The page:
Course details
Soft Computing
SFC Acad. year 2018/2019 Winter semester 5 credits
Soft computing covers nontraditional technologies or approaches to solving hard realworld problems. Content of course, in accordance with meaning of its name, is as follow: Tolerance of imprecision and uncertainty as the main attributes of soft computing theories. Neural networks. Fuzzy logic. Nature inspired optimization algorithms. Probabilistic reasoning. Rough sets. Chaos. Hybrid approaches (combinations of neural networks, fuzzy logic and genetic algorithms).
Guarantor
Deputy Guarantor
Language of instruction
Completion
Time span
Assessment points
Department
Lecturer
Instructor
Zbořil František, doc. Ing., Ph.D. (DITS FIT BUT)
Subject specific learning outcomes and competences
 Students will acquaint with basic types of neural networks and with their applications.
 Students will acquaint with fundamentals of theory of fuzzy sets and fuzzy logic including design of fuzzy controller.
 Students will acquaint with natureinspired optimization algorithms.
 Students will acquaint with fundamentals of probability reasoning theory.
 Students will acquaint with fundamentals of rouhg sets theory and with use of these sets for data mining.
 Students will acquaint with fundamentals of chaos theory.
Generic learning outcomes and competences

Students will learn terminology in Softcomputing field both in Czech and in English languages.
 Students awake the importance of tolerance of imprecision and uncertainty for design of robust and lowcost intelligent machines.
Learning objectives
To give students knowledge of softcomputing theories fundamentals, i.e. of fundamentals of nontraditional technologies and approaches to solving hard realworld problems.
Why is the course taught
By studying the subject, students will gain knowledge of working with vague, uncertain and incomplete information that is essential for successful intelligent system designs.
Prerequisite kwnowledge and skills
 Programming in C++ or Java languages.
 Basic knowledge of differential calculus and probability theory.
Study literature
 Kriesel, D.: A Brief Introduction to Neural Networks, 2005, http://www.dkriesel.com/en/science/neural_networks
 Munakata, T.: Fundamentals of the New Artificial Intelligence, SpringerVerlag New York, Inc., 2008. ISBN 9781846288388
 Russel, S., Norvig, P.: Artificial Intelligence, PrenticeHall, Inc., 1995, ISBN 0133601242, second edition 2003, ISBN 0130803022, third edition 2010, ISBN 0136042597
Fundamental literature
 Aliev,R.A, Aliev,R.R.: Soft Computing and its Application, World Scientific Publishing Co. Pte. Ltd., 2001, ISBN 9810247001
 Kriesel, D.: A Brief Introduction to Neural Networks, 2005, http://www.dkriesel.com/en/science/neural_networks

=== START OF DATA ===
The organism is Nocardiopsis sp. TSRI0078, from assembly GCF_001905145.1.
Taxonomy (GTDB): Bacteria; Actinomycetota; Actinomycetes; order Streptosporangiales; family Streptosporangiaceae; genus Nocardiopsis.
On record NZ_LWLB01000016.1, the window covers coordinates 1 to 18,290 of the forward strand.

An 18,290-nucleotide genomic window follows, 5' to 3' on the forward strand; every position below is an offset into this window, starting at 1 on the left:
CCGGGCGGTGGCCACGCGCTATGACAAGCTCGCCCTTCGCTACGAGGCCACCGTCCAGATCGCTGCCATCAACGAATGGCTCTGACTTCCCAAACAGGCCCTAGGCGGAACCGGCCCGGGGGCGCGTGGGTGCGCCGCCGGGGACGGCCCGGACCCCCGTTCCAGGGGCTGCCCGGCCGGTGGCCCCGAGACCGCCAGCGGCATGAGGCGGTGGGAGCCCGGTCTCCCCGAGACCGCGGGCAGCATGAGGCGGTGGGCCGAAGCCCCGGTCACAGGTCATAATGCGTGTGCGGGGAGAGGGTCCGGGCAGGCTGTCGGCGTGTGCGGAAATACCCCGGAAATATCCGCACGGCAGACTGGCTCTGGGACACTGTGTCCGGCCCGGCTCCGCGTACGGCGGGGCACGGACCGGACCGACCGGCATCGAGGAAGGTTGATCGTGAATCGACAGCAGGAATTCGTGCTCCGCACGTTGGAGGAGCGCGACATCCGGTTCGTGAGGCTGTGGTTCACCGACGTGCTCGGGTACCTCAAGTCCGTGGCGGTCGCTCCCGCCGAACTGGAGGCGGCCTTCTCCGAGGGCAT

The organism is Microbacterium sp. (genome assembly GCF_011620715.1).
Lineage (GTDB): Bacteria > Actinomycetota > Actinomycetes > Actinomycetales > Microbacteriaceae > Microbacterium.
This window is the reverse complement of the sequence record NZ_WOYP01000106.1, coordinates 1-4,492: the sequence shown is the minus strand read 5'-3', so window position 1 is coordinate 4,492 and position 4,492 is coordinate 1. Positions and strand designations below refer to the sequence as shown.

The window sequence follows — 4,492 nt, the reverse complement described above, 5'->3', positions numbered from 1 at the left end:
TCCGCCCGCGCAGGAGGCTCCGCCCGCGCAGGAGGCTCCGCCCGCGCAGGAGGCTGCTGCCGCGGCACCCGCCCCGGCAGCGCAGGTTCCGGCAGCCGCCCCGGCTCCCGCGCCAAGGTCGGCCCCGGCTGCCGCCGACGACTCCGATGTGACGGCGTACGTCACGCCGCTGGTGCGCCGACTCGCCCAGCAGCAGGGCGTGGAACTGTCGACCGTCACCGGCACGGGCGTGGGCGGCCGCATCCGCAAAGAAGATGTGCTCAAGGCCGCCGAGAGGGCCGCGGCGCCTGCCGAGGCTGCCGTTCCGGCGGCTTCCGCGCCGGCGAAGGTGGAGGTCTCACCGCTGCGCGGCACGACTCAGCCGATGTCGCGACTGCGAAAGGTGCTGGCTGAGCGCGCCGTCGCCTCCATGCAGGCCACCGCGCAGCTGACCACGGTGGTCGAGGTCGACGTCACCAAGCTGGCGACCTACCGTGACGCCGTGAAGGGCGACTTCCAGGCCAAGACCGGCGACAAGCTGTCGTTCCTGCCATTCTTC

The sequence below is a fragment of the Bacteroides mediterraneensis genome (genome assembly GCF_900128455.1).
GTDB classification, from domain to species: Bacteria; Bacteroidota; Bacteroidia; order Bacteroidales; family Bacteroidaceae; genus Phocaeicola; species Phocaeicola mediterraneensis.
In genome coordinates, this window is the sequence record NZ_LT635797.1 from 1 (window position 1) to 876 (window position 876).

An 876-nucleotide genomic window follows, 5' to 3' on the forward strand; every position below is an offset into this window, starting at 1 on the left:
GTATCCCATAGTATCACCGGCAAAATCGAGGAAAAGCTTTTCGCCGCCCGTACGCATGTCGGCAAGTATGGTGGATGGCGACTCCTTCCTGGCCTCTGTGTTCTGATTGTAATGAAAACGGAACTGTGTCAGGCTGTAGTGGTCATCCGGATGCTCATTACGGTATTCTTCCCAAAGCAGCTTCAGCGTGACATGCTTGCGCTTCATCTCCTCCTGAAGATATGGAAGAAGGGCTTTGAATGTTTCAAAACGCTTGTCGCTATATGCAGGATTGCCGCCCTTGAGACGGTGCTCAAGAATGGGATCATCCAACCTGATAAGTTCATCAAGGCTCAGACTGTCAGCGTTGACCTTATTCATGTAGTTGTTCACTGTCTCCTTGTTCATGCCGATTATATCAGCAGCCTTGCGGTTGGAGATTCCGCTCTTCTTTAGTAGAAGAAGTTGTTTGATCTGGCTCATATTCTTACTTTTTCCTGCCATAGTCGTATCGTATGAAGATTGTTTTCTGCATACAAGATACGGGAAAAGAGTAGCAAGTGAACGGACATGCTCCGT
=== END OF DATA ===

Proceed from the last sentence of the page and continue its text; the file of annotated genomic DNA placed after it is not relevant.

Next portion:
Kruse, R., Borgelt, Ch., Braune, Ch., Mostaghim, S., Steinbrecher, M.: Computational Intelligence, Springer, second edition 2016, ISBN 9781447172963
 Mehrotra, K., Mohan, C., K., Ranka, S.: Elements of Artificial Neural Networks, The MIT Press, 1997, ISBN 0262133288
 Munakata, T.: Fundamentals of the New Artificial Intelligence, SpringerVerlag New York, Inc., 2008, ISBN 9781846288388
 Rutkowski, L.: Flexible NeuroFuzzy Systems, Kluwer Academic Publishers, 2004, ISBN 1402080425
 Russel,S., Norvig,P.: Artificial Intelligence, PrenticeHall, Inc., 1995, ISBN 0133601242, third edition 2010, ISBN 0136042597
Syllabus of lectures
 Introduction. Biological and artificial neuron, artificial neural networks.
 Acyclic and feedforward neural networks, backpropagation algorithm.
 Neural networks with RBF neurons. Competitive networks.
 Neocognitron and convolutional neural networks.
 Recurrent neural networks (Hopfield networks, Boltzmann machine).
 Recurrent neural networks (LSTM, GRU).
 Genetic algorithms.
 Optimization algorithms inspired by nature.
 Fuzzy sets and fuzzy logic.
 Probabilistic reasoning, Bayesian networks.
 Rough sets.
 Chaos.
 Hybrid approaches (neural networks, fuzzy logic, genetic algorithms).
Syllabus  others, projects and individual work of students
Individual project  solving realworld problem (classification, optimization, association, controlling).
Progress assessment
 Midterm written examination  15 points.
 Project  30 points.
 Final written examination  55 points; The minimal number of points necessary for successful clasification is 25 (otherwise, no points will be assigned).
Exam prerequisites
At least 20 points earned during semester (midterm test and project).
Course inclusion in study plans
 Programme ITMSC2, field MBI, 2nd year of study, Compulsory
 Programme ITMSC2, field MBS, MGM, MIS, MMI, MSK, any year of study, Elective
 Programme ITMSC2, field MIN, 1st year of study, Compulsory
 Programme ITMSC2, field MMM, any year of study, CompulsoryElective group N
 Programme ITMSC2, field MPV, any year of study, CompulsoryElective group B